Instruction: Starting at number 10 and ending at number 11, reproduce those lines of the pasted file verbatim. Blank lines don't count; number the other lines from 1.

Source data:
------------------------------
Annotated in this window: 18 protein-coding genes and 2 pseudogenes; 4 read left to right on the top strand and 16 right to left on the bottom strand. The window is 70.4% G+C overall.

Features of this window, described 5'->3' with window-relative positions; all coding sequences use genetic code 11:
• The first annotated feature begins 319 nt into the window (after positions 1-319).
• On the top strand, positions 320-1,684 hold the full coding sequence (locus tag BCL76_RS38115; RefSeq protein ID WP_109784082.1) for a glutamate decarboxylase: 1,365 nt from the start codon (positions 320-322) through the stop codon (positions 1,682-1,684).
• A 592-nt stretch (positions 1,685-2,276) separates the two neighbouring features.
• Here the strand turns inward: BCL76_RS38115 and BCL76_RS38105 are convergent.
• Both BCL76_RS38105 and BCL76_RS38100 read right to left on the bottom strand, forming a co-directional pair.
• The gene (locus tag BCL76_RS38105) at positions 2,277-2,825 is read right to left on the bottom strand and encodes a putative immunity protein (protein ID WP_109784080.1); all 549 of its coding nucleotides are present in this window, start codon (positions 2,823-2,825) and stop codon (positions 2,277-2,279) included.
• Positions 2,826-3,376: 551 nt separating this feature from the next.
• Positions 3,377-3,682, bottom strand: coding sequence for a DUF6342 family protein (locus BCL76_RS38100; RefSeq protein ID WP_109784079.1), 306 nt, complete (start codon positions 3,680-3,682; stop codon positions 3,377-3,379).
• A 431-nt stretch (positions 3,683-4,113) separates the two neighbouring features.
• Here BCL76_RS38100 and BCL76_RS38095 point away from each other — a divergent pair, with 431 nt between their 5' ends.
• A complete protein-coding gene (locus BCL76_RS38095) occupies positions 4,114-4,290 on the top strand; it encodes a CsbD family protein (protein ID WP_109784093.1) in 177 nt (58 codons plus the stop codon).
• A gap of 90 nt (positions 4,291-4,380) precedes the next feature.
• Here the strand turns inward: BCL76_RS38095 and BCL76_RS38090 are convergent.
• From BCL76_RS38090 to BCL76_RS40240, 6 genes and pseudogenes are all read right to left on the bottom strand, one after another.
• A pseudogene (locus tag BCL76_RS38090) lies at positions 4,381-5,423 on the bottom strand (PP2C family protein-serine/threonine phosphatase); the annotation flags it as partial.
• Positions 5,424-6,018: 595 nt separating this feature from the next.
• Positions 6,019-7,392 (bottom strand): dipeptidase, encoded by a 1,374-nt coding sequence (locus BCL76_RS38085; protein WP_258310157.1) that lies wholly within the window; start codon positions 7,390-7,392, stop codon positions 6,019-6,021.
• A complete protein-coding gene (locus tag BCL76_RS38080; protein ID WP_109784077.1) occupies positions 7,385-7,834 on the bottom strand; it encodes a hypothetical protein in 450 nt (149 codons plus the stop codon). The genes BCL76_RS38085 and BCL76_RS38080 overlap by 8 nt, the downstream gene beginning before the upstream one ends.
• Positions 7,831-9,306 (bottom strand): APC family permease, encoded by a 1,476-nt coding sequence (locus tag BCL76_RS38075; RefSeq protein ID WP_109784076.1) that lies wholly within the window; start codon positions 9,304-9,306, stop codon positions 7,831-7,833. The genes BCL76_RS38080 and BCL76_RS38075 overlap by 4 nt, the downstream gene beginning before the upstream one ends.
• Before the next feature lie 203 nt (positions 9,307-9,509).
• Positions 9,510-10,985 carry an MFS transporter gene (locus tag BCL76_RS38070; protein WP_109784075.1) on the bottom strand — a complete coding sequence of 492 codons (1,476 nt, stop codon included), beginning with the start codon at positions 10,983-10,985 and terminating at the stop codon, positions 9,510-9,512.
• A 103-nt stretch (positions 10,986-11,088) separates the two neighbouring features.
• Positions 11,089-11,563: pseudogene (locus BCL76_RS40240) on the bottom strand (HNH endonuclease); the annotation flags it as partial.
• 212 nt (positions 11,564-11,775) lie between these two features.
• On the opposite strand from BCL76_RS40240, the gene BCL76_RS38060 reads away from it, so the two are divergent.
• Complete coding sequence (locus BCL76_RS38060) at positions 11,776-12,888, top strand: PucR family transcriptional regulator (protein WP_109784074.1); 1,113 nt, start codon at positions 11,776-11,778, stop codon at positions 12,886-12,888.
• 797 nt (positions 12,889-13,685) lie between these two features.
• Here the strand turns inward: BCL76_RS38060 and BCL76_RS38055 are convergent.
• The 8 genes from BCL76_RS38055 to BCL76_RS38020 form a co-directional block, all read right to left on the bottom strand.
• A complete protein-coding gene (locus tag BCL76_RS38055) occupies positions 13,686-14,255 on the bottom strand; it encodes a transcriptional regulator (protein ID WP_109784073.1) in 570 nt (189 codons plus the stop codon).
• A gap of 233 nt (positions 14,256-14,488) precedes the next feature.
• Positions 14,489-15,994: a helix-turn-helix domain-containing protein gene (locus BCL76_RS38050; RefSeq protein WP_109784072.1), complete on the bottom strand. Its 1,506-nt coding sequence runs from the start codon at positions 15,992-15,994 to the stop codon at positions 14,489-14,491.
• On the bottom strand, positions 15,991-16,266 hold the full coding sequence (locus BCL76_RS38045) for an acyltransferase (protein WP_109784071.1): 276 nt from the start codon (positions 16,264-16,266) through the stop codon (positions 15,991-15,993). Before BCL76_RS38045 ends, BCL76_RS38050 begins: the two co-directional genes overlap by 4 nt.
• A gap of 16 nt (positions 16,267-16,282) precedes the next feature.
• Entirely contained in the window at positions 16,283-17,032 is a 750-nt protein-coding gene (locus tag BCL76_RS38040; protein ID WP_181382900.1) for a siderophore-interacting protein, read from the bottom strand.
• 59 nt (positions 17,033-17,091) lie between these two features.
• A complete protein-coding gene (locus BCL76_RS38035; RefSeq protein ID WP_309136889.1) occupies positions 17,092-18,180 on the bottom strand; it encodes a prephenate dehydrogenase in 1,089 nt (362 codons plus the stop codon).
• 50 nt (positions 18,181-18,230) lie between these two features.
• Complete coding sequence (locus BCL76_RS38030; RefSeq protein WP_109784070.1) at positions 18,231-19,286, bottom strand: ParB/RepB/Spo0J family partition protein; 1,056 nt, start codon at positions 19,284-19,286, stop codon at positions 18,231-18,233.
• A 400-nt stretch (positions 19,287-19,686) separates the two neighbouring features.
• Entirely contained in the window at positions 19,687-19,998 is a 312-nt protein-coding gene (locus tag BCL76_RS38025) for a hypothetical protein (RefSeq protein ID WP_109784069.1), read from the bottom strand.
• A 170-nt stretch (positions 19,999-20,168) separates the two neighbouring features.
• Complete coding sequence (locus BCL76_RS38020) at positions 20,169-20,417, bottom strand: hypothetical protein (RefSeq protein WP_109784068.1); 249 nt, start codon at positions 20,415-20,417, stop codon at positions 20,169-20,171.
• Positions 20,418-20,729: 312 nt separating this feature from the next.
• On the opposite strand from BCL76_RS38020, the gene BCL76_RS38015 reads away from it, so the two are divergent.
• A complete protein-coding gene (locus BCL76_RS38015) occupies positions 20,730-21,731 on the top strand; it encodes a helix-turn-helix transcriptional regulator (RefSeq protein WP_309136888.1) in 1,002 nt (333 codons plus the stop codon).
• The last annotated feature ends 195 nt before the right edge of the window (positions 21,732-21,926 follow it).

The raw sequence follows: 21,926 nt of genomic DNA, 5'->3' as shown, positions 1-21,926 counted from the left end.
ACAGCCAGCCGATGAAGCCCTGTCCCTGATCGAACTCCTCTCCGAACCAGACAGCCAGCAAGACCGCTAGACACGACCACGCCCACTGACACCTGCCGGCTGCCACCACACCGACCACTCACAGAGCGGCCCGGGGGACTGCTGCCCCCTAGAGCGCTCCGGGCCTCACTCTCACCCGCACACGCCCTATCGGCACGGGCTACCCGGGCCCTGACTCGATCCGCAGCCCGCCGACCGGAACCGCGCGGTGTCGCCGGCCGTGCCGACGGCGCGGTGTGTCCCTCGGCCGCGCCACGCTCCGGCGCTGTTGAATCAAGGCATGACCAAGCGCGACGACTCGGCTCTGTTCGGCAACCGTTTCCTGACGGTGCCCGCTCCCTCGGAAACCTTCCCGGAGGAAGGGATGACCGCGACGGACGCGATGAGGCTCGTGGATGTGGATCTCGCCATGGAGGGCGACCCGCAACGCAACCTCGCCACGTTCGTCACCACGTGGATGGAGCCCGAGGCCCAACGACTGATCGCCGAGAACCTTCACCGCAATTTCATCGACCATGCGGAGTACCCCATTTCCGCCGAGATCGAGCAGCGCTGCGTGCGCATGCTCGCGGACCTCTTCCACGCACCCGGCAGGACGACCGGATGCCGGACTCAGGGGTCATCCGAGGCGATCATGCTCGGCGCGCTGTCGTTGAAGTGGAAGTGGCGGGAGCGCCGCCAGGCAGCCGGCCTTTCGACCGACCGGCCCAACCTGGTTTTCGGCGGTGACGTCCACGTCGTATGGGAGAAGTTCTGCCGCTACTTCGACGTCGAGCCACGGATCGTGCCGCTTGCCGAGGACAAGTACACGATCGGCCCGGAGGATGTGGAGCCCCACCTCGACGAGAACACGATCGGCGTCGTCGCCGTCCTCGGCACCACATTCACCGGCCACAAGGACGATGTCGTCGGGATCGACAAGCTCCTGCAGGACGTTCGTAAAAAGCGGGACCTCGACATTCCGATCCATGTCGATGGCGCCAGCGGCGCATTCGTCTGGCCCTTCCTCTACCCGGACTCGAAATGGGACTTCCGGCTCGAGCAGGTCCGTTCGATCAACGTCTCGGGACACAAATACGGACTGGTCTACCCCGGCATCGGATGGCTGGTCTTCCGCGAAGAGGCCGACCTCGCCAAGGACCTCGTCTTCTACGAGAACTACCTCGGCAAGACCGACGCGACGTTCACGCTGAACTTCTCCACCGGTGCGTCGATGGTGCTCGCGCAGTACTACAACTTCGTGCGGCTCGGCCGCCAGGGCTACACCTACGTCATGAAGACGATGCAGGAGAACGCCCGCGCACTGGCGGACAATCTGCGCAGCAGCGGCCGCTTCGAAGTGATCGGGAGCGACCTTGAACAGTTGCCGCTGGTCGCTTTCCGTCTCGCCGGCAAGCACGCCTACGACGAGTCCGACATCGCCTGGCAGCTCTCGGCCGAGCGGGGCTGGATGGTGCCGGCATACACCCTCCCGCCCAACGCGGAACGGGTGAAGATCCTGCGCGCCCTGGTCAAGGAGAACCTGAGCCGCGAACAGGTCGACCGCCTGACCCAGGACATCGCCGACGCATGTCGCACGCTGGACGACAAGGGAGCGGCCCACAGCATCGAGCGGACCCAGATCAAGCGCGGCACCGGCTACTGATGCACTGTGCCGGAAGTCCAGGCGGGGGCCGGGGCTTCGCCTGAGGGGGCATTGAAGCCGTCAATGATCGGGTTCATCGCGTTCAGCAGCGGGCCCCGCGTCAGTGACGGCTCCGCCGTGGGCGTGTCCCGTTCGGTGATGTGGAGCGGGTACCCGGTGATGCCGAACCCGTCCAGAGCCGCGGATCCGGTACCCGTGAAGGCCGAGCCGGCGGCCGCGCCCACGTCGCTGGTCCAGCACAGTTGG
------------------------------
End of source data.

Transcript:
• Positions 3,377-3,682, bottom strand: coding sequence for a DUF6342 family protein (locus BCL76_RS38100; RefSeq protein ID WP_109784079.1), 306 nt, complete (start codon positions 3,680-3,682; stop codon positions 3,377-3,379).
• A 431-nt stretch (positions 3,683-4,113) separates the two neighbouring features.